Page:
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Anyhow, Autor's work suggests there are plenty of people gaming the system since the liberalization following Reagan's crack-down.
I wonder how many people, after reading the news everyday are just saying: "Hey, where's mine?" and going for it.
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Old 04-26-2012, 06:59 PM   #88
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The WaPo had a similar story about the SSDI numbers increasing.

Jobless are straining Social Security's disability benefits program

It, too, claims that the numbers increase as unemployment runs out. The average payment is $1100/month, which is pretty good if you're not making much in the first place.

"As a result, economists say, many low-wage workers who struggle with health problems have fewer incentives to remain attached to the labor force. "
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Old 04-26-2012, 08:58 PM   #89
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Originally Posted by Cb

The Econtalk podcast addressed this topic last week:

David Autor of MIT talks with EconTalk host Russ Roberts about the Social Security Disability Insurance (SSDI) program. SSDI has grown dramatically in recent years and now costs about $200 billion a year. Autor explains how the program works, why the growth has been so dramatic, and the consequences for the stability of the program in the future. This is an illuminated look at the interaction between politics and economics and reveals an activity of government that is relatively ignored today but will not be able to be ignored in the future.
Several articles but here's an excerpt:

The New York Post reported Sunday that as unemployment checks run out, many jobless are trying to gain government benefits by declaring themselves unhealthy.

More than 10.5 million people -- about 5.3 percent of the population aged 25 and 64 -- received disability checks in January from the federal government, the Post wrote, a 18 percent jump from before the recession.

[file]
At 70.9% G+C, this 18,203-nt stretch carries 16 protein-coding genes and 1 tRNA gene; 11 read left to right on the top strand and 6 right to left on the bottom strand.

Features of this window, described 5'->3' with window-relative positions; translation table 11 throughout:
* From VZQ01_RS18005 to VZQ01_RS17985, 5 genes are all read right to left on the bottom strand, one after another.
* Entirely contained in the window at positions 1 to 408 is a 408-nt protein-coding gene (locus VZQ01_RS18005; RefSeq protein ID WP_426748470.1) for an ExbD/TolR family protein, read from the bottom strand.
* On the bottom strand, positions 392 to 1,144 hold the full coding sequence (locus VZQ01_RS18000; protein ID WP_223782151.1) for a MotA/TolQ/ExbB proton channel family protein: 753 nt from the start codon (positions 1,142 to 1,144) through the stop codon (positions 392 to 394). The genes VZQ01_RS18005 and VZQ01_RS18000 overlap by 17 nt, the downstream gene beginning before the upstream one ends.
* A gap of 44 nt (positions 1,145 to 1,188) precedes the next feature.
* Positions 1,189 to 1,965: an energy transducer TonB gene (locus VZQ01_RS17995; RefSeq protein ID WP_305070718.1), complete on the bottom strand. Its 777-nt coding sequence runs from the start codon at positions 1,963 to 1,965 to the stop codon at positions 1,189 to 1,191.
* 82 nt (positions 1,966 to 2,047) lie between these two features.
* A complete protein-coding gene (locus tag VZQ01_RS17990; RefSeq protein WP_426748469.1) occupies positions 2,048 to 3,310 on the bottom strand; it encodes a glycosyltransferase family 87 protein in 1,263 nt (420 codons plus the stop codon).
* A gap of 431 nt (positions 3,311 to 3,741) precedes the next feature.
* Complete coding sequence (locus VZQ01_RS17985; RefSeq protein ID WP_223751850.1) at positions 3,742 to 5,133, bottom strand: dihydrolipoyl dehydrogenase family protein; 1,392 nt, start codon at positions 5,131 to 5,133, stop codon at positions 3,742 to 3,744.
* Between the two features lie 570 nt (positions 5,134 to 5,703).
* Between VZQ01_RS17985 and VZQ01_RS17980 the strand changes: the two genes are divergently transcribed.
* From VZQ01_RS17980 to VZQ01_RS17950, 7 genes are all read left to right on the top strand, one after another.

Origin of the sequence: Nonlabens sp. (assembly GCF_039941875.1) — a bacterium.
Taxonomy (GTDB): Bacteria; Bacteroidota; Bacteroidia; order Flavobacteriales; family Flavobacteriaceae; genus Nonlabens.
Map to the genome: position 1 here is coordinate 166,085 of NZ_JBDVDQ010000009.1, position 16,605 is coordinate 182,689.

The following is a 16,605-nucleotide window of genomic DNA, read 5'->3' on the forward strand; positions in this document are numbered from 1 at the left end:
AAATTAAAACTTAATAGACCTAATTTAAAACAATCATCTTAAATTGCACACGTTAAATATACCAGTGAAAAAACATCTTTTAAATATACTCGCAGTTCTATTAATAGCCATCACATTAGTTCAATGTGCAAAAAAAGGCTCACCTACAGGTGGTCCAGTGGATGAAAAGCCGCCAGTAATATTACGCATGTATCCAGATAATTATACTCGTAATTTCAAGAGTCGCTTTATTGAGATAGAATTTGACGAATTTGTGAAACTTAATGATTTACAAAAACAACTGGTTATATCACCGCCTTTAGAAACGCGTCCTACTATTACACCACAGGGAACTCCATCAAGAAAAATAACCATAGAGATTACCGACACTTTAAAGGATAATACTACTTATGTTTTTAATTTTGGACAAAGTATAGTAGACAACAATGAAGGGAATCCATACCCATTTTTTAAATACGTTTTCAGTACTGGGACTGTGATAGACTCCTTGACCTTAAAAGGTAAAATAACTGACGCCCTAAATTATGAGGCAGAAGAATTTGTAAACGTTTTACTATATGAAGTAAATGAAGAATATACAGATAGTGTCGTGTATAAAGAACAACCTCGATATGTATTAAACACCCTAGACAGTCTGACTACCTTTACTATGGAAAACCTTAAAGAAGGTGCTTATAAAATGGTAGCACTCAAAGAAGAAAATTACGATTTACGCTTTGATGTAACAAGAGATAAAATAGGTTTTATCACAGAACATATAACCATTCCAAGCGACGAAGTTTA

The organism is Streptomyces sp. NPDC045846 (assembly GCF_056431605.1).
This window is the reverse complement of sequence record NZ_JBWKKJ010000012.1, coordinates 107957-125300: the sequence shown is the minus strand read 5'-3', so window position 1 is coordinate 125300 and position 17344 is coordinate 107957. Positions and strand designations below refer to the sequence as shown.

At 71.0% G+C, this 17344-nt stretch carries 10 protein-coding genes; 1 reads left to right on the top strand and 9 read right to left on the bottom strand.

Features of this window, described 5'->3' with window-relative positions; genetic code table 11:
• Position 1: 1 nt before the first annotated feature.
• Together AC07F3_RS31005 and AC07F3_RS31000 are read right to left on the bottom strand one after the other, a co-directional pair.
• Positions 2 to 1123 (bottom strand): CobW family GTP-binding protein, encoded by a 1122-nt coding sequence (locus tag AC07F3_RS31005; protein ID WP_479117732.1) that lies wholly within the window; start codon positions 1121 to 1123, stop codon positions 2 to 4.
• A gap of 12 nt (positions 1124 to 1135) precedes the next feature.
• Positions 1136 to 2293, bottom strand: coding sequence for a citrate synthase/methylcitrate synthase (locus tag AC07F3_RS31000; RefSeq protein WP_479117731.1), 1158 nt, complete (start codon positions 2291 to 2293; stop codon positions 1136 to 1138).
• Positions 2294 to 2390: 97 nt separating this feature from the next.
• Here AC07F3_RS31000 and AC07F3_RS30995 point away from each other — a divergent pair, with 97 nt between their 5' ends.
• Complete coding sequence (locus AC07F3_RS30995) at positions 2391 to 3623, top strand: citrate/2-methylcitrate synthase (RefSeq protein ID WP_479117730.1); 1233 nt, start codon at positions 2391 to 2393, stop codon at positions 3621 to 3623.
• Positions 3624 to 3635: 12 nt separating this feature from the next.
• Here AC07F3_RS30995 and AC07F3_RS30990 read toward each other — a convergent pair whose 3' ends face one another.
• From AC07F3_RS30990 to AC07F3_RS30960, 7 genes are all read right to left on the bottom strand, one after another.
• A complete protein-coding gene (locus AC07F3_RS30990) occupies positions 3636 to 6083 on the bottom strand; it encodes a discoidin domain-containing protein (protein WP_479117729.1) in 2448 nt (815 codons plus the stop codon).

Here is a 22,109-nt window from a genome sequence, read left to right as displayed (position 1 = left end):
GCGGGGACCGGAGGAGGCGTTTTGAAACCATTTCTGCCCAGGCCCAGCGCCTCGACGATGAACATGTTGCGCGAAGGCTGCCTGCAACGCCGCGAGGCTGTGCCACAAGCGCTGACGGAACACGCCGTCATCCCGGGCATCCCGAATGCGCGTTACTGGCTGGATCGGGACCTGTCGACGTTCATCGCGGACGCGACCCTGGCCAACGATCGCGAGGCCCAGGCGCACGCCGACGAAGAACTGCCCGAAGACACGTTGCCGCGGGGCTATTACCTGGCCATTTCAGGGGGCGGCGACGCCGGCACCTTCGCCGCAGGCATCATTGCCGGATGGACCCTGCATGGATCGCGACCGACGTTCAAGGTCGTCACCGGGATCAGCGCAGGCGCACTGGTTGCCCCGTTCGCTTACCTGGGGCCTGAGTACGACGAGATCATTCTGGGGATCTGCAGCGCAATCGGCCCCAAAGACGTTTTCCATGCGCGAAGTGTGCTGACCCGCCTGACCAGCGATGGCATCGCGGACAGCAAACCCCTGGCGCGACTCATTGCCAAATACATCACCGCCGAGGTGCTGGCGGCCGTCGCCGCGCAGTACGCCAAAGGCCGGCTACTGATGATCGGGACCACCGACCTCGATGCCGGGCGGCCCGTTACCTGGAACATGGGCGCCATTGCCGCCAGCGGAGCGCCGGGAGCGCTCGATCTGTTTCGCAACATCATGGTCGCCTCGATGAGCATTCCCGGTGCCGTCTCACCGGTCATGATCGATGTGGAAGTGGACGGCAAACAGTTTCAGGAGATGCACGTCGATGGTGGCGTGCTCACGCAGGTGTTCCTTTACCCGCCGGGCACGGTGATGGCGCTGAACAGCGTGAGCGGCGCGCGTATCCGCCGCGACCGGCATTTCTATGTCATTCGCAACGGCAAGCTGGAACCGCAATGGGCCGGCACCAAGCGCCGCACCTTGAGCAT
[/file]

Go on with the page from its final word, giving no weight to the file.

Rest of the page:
Among those claiming disability, 43 percent are asking for benefits because of mental illness, the Post wrote. A growing number of those people are older, former white-collar workers.

Don't you think it's a coincidence that the number of people claiming SS disability Habsburg grown so much in the past few years?
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Old 04-27-2012, 12:09 AM   #90
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I understand they get paid SS disability from date of filing. So eventually they get this huge back check! No wonder ALL the lawyers are chasing the golden duck. And YES I cant believe the amount of young mothers collecting SS DISABILITY and/or workman's compensation based on "stress". It's an epidemic! I felt guilty collecting a pension.
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Old 04-27-2012, 05:24 AM   #91
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I understand they get paid SS disability from date of filing. So eventually they get this huge back check! No wonder ALL the lawyers are chasing the golden duck. And YES I cant believe the amount of young mothers collecting SS DISABILITY and/or workman's compensation based on "stress". It's an epidemic! I felt guilty collecting a pension.
Attorney fees for SSI claims are regulated. I believe they are limited to 25% of the first payment. This is no golden duck.
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Old 04-27-2012, 06:31 AM   #92
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Several articles but here's an excerpt:

The New York Post reported Sunday that as unemployment checks run out, many jobless are trying to gain government benefits by declaring themselves unhealthy.